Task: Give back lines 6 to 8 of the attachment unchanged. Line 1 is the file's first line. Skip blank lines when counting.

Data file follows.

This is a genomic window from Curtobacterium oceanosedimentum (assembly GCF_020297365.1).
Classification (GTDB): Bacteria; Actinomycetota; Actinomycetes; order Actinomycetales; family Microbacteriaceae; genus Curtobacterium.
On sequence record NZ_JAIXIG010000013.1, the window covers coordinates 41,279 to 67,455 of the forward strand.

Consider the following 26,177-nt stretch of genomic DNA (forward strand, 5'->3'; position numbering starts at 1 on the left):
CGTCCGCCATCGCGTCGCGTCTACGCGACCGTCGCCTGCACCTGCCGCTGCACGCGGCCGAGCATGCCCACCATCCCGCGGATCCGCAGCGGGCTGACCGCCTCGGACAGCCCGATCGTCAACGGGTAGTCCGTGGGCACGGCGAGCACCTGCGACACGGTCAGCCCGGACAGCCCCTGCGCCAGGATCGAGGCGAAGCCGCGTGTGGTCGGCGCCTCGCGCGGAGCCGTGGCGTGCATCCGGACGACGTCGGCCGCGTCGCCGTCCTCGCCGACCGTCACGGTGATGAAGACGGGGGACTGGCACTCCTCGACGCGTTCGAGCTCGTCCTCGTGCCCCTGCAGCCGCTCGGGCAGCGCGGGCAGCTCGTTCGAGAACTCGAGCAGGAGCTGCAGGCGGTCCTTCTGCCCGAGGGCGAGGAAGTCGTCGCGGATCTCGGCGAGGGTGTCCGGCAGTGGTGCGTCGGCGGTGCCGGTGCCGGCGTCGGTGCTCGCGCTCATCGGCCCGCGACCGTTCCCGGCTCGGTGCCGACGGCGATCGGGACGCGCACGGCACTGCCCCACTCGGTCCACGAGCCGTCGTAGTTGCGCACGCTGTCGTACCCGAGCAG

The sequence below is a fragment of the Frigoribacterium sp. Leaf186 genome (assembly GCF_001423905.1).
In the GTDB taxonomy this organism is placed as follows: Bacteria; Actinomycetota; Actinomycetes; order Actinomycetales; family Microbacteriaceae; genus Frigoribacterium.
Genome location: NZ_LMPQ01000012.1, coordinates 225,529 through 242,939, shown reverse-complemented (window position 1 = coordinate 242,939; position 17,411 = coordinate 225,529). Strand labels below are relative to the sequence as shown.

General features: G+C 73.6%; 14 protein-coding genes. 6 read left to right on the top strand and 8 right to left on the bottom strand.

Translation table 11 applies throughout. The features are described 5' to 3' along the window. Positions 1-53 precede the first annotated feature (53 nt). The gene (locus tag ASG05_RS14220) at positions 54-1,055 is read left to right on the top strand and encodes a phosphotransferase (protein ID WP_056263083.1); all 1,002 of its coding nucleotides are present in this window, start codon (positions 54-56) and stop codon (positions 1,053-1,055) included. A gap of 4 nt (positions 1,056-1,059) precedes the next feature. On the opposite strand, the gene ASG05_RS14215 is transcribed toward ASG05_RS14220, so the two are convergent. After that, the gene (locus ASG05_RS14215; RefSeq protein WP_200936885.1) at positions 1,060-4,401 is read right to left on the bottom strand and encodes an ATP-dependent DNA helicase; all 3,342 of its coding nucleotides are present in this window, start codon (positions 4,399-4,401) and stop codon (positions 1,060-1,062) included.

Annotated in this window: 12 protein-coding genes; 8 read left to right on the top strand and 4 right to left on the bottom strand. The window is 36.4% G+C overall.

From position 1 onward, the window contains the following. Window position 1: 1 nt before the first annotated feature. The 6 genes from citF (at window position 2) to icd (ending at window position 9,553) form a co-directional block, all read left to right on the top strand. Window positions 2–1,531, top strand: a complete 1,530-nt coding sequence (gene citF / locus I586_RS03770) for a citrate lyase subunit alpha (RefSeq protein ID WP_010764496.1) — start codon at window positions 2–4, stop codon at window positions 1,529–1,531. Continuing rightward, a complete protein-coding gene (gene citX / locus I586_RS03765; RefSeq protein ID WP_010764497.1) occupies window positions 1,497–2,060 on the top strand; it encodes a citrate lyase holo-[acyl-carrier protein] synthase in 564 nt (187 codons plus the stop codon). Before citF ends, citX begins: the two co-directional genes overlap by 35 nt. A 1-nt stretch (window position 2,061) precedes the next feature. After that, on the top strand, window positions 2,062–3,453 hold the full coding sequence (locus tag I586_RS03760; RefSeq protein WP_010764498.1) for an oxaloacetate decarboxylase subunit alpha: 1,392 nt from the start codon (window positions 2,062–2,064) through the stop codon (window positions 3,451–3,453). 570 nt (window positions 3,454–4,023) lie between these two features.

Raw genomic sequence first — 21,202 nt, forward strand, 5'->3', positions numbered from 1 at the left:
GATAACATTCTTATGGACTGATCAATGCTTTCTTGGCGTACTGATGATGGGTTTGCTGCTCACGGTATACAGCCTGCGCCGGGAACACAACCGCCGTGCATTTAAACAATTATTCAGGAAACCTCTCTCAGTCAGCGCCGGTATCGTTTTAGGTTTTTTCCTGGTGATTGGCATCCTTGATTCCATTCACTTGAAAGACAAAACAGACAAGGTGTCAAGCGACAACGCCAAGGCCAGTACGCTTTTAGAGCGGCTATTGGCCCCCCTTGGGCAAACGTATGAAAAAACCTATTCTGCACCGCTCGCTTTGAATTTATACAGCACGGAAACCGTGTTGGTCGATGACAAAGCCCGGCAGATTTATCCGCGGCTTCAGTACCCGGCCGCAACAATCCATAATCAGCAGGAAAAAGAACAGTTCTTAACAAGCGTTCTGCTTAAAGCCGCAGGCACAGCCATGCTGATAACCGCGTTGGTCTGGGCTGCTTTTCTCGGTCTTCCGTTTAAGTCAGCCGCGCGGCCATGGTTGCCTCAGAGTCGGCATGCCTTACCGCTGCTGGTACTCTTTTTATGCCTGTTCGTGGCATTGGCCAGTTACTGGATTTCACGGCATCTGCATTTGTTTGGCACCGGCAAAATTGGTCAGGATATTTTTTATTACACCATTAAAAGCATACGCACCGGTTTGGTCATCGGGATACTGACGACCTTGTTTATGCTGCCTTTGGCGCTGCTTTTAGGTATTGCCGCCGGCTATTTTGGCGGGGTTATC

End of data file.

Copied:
The sequence below is a fragment of the Frigoribacterium sp. Leaf186 genome (assembly GCF_001423905.1).
In the GTDB taxonomy this organism is placed as follows: Bacteria; Actinomycetota; Actinomycetes; order Actinomycetales; family Microbacteriaceae; genus Frigoribacterium.
Genome location: NZ_LMPQ01000012.1, coordinates 225,529 through 242,939, shown reverse-complemented (window position 1 = coordinate 242,939; position 17,411 = coordinate 225,529). Strand labels below are relative to the sequence as shown.